To boost its domestic economy, the United States often pumps excess money into global markets during periods of economic expansion, creating the illusion of a worldwide boom.

After the international financial crisis in 2008, the Fed introduced multiple rounds of quantitative easing.

Following the outbreak of the COVID-19 pandemic in 2020, it implemented “unlimited” quantitative easing, pushing global inflation to a 40-year-high, forming a colossal asset bubble and exacerbating risks to the world economy.

While the oversupply of U.S. dollars has brought “inflationary pressures not seen in a generation” to the United States, other economies were hit harder. In February, annual inflation in Argentina breached the 100 percent mark for the first time since 1991.

Most of the excess dollars are exported to other countries through imports and overseas investment, allowing the United States to harvest the wealth of other countries at nearly zero cost.

The oversupply of the dollar also creates “irrational prosperity” that deviates from the actual economic situation and exacerbates the turmoil in the global financial market.

More economists are wakening up to the detriments of the current dollar-based monetary system.

The current dollar-centered monetary system does not reflect the dynamic global market, said David E. Sumual, chief economist of Bank Central Asia, the largest privately-owned bank in Indonesia, noting that sudden policy changes of the Fed always cause volatility in other countries.

But the Fed will continue to manipulate global markets and wreak havoc on the world economy, so long as other countries don’t cut their reliance on the dollar.

Analysts have warned that the Fed had driven up asset bubbles worldwide to an extremely dangerous level, and the first signs of those bubbles bursting are beginning to appear.

After years of frothy markets, real trouble is on the horizon.


While the Western banking industry is teetering on edge of catastrophe, the Fed shows no signs of stopping its rate hikes.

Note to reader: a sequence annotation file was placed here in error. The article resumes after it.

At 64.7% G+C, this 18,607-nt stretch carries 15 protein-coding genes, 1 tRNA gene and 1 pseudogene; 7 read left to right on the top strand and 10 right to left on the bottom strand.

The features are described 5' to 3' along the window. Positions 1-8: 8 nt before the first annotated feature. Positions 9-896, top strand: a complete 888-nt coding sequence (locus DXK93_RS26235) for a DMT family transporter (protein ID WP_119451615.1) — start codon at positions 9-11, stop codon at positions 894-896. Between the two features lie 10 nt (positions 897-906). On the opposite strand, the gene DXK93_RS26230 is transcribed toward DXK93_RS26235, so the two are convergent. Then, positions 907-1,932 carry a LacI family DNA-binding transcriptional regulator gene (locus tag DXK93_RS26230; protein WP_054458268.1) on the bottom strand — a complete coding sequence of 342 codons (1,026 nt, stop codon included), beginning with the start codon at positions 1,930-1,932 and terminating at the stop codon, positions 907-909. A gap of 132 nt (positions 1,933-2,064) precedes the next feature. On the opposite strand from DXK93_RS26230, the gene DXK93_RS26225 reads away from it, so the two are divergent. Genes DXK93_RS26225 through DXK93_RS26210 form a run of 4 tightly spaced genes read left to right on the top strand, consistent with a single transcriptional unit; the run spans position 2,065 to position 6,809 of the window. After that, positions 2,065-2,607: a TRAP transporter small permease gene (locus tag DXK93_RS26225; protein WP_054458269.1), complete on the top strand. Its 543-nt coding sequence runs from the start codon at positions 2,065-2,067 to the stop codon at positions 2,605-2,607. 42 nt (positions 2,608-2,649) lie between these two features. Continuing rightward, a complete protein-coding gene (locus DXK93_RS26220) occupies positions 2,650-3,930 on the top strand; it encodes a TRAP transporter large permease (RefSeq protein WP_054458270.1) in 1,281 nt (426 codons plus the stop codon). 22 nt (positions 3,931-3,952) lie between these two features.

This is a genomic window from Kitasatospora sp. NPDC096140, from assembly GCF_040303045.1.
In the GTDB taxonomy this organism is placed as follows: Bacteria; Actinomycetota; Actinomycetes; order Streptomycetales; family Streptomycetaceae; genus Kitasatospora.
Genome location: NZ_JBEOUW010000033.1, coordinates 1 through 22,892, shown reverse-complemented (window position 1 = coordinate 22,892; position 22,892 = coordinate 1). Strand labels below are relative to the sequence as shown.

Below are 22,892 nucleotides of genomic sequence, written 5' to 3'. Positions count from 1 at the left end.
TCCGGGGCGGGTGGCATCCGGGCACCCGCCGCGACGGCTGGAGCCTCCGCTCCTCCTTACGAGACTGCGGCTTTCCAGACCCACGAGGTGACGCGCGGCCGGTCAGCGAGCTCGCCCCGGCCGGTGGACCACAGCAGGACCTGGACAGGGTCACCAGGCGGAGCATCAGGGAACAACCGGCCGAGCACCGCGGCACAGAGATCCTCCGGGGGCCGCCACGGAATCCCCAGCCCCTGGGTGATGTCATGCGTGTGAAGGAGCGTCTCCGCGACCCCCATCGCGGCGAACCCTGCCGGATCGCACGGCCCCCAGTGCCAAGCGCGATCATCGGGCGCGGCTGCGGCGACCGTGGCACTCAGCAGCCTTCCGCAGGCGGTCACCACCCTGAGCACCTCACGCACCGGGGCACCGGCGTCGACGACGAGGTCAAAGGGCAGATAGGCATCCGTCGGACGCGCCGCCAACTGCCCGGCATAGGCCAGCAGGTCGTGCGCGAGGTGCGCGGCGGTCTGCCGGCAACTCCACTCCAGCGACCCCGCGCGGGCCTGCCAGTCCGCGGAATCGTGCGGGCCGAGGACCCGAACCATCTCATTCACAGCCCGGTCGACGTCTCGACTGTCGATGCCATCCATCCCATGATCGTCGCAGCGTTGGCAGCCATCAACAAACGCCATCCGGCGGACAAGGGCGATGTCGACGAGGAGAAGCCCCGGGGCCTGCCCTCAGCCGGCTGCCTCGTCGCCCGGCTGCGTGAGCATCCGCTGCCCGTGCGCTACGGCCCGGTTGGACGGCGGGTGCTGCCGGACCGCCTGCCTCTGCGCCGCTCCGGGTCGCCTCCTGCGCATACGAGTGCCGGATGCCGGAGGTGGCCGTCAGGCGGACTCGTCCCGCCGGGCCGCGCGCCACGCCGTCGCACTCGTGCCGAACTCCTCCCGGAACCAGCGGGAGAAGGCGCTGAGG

Since March last year, the Fed has raised interest rates nine times in a row, with a cumulative rate hike of 475 basis points. The U.S. interest rate now stands at the highest level since September 2007.
Aggressive interest rate hikes have led to a global liquidity tightening, resulting in capital outflows and currency depreciation in emerging markets.

According to data from the International Monetary Fund (IMF), the pressure on debt repayment for countries denominated in the dollar has increased sharply. More than 60 percent of low-income countries are already at high risk of or in debt distress.

If the past is any indication, once a country falls into debt distress, its assets would be exposed to U.S. plundering.

In 1998, when asked can the United States weather Asia’s financial storm, Jeffrey E. Garten, then the dean of the Yale School of Management, said that “big American firms ought to stay the course in Asia, taking advantage of unprecedented opportunities to buy assets cheaply in industries that have been closed to significant foreign investment.”

Garten’s words became a prophecy later fulfilled, and similar scenarios of U.S. capital pouncing on industries in vulnerable economies have played out repeatedly.